Using the "bloom" in cloud-based technology as well as the myriad available communications solutions it is now possible to provide a result encompassing a virtual network of these services using a home-based office model. The home-based model would deploy existing in-house roles that may otherwise be transferred to the shared service organisation, harnessing the experience, skills and knowledge as well as exploiting the value of existing customer relationships while keeping costs under control. Hence:
- Retaining key worker knowledge
- Enabling rapid up- and down-scaling of resource to match demand trends
- Removing the need for expensive secondments or relocations
- Reducing the need for provision of office space – it has been estimated that up to 20% of the cost of local government services relates to premises
- Enabling flexible work patterns to extend the talent pool
The way to manage this would be to provide an end-to-end solution that allows your employees to work in their home environment, yet still have the same secure corporate access to all the technology, information, and communications that they need to perform their roles — just as if they were working in the office.
* You've got AA virtual friend...
Some of the advantages to the home workers are:
Based on article by Andy Lake email@example.com
Following a successful pilot, the NHS Direct’s Board has agreed to progress with its plans for home working, providing nurses with the opportunity to experience a new way of working.
The Board has agreed that NHS Direct will recruit 100 nurse home workers across the organisation by March 2011. Current staff will also be eligible for home working but this will be gradually rolled out over time.
The results of the pilot show that since the pilot started:
Significant benefits: The pilot home workers have claimed significant benefits, including the reduction in travelling time and an improved working environment, with quieter surroundings and no background noise allowing them to focus fully on the calls. Nurse advisors wanting to work extra hours have found it much easier as they can log-on at home for shorter periods which would not normally be worth travelling into a contact centre for.
One of the pilot home workers, says: "Working at home has certainly improved my work and home life. The fact that I don’t have to travel over an hour to work anymore means I’m much more relaxed when I start my shift. I can do everything I did in the contact centre from home, and from the patient’s perspective there’s no difference to the level of care they receive. I have the same access to support from my team leader, who visits regularly and is available over the phone. I also regularly talk to the other nurses working from home and, even though it’s often in a virtual capacity, there is still a great sense of team spirit."
A survey of 500 NHS Direct nurse advisors showed that 85% would be interested in undertaking their role at home on a permanent basis. Of these, 63% said they would be prepared to increase their hours if they worked at home, and 90% said they would be prepared to log on at busy times. The main reasons nurses gave for not wanting to work at home were isolation and loss of social interaction with work colleagues. These factors have not impacted the nurses undertaking the pilot.
The significance of success in the NHS is that it demonstrates that home working is just as attractive, and workable, for those working in the public sector as for those in the private sector.
3. Challenges — Virtual working is attractive but not always easy to implement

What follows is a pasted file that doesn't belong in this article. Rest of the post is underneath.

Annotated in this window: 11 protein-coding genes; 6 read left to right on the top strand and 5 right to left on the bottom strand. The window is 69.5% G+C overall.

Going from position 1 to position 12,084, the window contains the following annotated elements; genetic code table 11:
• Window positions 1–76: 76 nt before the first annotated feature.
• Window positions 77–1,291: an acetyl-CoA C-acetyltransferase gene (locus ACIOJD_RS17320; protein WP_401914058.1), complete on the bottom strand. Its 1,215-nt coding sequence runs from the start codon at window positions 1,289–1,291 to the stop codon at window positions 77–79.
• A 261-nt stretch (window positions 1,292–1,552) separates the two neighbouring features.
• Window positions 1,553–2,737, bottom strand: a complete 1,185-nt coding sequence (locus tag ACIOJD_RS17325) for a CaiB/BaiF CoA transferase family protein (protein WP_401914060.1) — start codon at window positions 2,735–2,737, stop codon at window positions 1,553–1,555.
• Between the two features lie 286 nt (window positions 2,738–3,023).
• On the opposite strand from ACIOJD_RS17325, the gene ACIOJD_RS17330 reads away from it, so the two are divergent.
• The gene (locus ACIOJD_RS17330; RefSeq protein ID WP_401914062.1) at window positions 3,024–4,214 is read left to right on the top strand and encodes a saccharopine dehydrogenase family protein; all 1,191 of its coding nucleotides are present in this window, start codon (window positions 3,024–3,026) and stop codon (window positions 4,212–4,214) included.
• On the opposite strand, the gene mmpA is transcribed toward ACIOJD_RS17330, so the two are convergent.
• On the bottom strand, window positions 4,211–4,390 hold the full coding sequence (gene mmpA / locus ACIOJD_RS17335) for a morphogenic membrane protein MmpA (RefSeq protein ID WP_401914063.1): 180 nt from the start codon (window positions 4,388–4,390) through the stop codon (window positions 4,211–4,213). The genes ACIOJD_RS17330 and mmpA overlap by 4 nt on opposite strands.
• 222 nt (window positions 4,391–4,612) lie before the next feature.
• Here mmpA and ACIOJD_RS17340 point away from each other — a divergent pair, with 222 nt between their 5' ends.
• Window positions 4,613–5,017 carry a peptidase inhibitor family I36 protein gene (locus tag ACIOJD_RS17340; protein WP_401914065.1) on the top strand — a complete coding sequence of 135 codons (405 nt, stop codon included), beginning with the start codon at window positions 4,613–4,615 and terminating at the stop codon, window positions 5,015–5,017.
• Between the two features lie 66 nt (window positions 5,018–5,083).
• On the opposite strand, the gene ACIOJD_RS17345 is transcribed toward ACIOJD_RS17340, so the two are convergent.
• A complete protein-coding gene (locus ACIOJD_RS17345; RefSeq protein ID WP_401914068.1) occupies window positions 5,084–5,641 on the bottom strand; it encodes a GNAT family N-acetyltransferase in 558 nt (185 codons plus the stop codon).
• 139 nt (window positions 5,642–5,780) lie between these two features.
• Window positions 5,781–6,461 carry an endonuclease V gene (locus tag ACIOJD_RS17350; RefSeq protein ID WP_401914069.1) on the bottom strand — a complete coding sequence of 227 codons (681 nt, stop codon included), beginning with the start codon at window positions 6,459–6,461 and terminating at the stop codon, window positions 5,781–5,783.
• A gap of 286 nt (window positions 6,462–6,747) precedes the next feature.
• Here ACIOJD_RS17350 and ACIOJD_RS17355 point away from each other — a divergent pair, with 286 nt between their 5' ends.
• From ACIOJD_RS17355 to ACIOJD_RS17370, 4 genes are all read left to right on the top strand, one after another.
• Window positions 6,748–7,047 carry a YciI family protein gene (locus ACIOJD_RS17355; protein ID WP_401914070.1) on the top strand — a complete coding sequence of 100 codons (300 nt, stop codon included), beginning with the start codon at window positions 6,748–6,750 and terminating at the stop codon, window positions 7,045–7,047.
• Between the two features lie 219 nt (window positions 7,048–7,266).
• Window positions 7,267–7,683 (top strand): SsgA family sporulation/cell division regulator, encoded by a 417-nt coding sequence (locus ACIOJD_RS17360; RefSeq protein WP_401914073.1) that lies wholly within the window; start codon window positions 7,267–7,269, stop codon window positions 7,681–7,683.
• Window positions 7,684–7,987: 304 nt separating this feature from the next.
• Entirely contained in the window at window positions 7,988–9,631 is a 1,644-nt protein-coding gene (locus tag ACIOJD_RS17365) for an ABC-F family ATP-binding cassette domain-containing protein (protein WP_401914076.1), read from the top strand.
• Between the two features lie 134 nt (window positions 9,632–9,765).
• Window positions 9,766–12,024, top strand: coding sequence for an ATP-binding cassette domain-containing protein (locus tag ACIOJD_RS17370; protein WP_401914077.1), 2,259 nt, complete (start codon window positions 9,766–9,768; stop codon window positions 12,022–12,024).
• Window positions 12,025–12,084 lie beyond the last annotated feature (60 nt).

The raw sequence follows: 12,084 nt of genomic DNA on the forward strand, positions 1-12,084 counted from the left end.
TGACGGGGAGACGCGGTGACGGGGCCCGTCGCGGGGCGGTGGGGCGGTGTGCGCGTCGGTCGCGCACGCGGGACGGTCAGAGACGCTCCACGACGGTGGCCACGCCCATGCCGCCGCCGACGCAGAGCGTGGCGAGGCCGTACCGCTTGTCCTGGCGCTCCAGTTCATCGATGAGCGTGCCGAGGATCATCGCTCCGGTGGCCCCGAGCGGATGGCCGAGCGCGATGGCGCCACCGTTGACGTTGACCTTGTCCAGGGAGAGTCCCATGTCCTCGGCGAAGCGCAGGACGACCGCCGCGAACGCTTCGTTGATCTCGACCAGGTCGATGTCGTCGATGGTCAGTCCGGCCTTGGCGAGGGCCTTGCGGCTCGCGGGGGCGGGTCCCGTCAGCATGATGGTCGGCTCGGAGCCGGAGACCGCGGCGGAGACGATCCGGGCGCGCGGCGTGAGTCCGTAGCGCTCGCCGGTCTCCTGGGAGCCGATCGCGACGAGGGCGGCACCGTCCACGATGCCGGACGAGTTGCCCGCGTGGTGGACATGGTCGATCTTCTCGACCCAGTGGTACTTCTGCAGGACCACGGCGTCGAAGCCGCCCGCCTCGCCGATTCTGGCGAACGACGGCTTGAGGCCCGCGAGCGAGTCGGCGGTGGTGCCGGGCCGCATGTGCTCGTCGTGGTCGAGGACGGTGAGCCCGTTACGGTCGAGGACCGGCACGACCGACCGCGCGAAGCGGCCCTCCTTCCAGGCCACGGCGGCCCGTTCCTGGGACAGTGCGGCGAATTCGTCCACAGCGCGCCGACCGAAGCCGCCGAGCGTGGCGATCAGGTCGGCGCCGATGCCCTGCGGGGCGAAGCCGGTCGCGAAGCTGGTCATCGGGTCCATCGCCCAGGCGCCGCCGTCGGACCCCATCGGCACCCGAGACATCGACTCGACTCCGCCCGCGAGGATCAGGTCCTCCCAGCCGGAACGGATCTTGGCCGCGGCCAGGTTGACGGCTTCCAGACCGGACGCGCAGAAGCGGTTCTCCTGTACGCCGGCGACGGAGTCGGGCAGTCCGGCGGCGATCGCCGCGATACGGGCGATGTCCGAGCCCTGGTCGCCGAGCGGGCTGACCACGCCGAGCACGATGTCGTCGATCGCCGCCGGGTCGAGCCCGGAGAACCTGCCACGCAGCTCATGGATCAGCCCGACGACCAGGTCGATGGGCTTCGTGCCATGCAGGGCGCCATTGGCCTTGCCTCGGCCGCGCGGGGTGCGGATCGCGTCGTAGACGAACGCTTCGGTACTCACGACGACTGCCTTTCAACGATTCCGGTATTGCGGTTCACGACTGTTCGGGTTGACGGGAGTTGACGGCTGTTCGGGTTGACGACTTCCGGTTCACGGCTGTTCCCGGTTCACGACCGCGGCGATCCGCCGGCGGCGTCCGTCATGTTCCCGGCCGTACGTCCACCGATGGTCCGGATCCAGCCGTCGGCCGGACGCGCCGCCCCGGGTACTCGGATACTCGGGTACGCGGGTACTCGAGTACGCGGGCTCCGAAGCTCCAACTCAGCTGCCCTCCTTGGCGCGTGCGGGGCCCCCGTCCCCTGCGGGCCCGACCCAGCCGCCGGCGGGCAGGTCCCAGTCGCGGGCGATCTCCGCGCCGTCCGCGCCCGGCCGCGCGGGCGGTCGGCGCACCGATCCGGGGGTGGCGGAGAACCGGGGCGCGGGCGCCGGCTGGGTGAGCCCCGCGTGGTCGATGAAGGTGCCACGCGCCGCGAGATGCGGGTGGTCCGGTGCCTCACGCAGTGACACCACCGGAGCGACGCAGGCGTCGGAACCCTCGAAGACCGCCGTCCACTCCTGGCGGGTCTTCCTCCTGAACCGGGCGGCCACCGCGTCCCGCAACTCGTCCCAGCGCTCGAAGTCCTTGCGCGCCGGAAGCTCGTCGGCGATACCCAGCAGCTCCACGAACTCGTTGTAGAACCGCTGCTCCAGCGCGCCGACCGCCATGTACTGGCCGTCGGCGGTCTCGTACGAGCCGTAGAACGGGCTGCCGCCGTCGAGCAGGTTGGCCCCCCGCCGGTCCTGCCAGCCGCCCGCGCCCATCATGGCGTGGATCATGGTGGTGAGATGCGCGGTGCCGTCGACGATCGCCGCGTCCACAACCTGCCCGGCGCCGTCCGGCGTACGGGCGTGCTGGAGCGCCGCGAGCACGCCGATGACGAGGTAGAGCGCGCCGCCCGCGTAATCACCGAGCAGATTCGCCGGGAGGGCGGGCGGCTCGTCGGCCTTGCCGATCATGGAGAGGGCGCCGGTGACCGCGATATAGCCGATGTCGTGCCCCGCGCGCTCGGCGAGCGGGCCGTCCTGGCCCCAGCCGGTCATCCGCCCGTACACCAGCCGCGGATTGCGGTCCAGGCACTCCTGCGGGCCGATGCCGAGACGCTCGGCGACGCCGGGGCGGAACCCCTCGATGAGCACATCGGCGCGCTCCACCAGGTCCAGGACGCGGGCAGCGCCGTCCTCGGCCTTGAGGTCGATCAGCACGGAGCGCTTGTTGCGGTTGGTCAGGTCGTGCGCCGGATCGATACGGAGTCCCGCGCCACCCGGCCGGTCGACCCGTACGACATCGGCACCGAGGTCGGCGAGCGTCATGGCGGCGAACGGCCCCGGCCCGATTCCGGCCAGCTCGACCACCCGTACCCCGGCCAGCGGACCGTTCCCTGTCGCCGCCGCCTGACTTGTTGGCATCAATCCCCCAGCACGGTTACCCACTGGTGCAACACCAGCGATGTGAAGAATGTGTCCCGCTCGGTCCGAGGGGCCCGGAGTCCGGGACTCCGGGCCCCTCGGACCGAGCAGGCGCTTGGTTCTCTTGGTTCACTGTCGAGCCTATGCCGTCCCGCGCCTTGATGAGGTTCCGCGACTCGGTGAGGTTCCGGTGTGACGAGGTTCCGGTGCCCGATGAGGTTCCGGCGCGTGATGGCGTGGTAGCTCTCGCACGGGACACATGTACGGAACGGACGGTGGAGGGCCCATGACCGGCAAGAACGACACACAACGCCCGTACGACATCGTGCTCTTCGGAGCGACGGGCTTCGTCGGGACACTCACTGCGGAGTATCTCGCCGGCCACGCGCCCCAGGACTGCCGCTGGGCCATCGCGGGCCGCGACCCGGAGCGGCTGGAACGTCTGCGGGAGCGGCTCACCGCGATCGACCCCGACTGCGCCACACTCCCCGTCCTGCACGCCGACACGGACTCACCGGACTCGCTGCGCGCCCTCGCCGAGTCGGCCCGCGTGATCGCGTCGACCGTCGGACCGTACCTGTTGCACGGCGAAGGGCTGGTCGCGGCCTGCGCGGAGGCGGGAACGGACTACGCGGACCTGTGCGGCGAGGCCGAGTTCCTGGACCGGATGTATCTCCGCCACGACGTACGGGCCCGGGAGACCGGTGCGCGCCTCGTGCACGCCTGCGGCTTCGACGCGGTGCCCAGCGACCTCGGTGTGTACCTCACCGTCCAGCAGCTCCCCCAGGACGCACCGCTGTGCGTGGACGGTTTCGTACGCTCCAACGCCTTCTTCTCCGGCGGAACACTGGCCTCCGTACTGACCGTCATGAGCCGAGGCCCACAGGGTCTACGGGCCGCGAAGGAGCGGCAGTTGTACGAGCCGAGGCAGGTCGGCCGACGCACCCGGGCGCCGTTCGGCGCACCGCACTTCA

Increasingly, the benefits of including an element of home working in an overall de-centralised strategy are flicking the interest both at operational delivery and board-room level alike. However, going down this route is not as simple as dishing out laptops and telling managers to get on with it. Building trust in remote service delivery is hard work and needs clear thought and planning.
Careful change management is required to design and implement appropriate and robust routines to avoid marginalisation of home workers; to have inclusive procedures to ensure the business culture, health and safety and compliance with local legislation is maintained; to train those managing remote teams and to ensure home workers themselves know what is expected of them and what support is available if needed. Managing people is imperative if the costs are not to escalate delivering sub-optimal returns. A critical success factor will be ensuring timely and relevant communications between teams. With the vast majority of shared services staff being under 30 years of age it would make sense to make use of social networking tools as well as more traditional communication channels to enable businesses, teams and individuals to exchange information with speed and informality.
In addition, business leaders need to consider;
- how best to share knowledge on improvements and best practice between the business, the SCC and the home worker team;
- how to innovate, and more importantly cascade and embed those improvements – given that a global business will often have more than one SCC possibly not even on the same continent.
Here, critical problem-solving and continuous improvement skills must be harnessed requiring people to collaborate across functional and process boundaries to ensure successful innovation becomes the norm.
Including home workers in the "Continuous Improvement" (CI) process could be a smart way to use these more experienced and skilled team members. Using the technology and a bit of imagination to develop a tool kit that includes Skype, webinars, instant messenger and, of course, video conferencing, virtual working continuous improvement will provide a stylish solution that addressed the critical risk of loss of knowledge and disruption that arises from the work transfer process and provides a sound business case for the retention of the most valued existing skilled staff involved in delivering the services today.
Smart managers in shared services and beyond have realised that a home-based employee strategy actually removes complexity from the day-to-day management of their operations, rather than adding to it.
Homeworking is no longer seen as just an opportunity to reduce operating costs; it is now considered to be a competitive advantage within the markets that your organisation serves.
Management readiness and employee engagement are the true keys to the success of any homeworking strategy.
A successful homeworking strategy in any organisation is driven by the demands of the business — not the technology.
And a final word from Peter Hubbard; CEO of Cloudbase Systems Ltd: "Delivering a successful homeworking strategy does not require a heart and lung transplant for your operations; keep it simple, remove complexity and don't be deterred by those that tell you it can't be done...once you have home-based agents in your organisation you will never go back."